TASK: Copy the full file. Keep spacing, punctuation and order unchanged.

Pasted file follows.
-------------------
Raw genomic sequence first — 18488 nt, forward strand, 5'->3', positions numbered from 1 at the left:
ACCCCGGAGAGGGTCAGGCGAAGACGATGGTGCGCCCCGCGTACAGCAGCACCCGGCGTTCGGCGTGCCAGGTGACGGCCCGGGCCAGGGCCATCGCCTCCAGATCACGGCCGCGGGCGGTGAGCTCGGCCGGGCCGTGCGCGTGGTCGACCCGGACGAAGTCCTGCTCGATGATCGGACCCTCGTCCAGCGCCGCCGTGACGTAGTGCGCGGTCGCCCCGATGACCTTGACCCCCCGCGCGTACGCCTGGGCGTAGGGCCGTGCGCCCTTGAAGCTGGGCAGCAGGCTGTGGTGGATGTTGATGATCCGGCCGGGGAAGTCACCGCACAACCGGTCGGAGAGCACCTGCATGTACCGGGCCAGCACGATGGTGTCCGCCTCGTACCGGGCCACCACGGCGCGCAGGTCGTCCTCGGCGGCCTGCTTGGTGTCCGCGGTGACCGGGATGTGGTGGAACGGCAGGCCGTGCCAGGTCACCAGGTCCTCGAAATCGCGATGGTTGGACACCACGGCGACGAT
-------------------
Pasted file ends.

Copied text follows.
Raw genomic sequence first — 18488 nt, forward strand, 5'->3', positions numbered from 1 at the left:
ACCCCGGAGAGGGTCAGGCGAAGACGATGGTGCGCCCCGCGTACAGCAGCACCCGGCGTTCGGCGTGCCAGGTGACGGCCCGGGCCAGGGCCATCGCCTCCAGATCACGGCCGCGGGCGGTGAGCTCGGCCGGGCCGTGCGCGTGGTCGACCCGGACGAAGTCCTGCTCGATGATCGGACCCTCGTCCAGCGCCGCCGTGACGTAGTGCGCGGTCGCCCCGATGACCTTGACCCCCCGCGCGTACGCCTGGGCGTAGGGCCGTGCGCCCTTGAAGCTGGGCAGCAGGCTGTGGTGGATGTTGATGATCCGGCCGGGGAAGTCACCGCACAACCGGTCGGAGAGCACCTGCATGTACCGGGCCAGCACGATGGTGTCCGCCTCGTACCGGGCCACCACGGCGCGCAGGTCGTCCTCGGCGGCCTGCTTGGTGTCCGCGGTGACCGGGATGTGGTGGAACGGCAGGCCGTGCCAGGTCACCAGGTCCTCGAAATCGCGATGGTTGGACACCACGGCGACGAT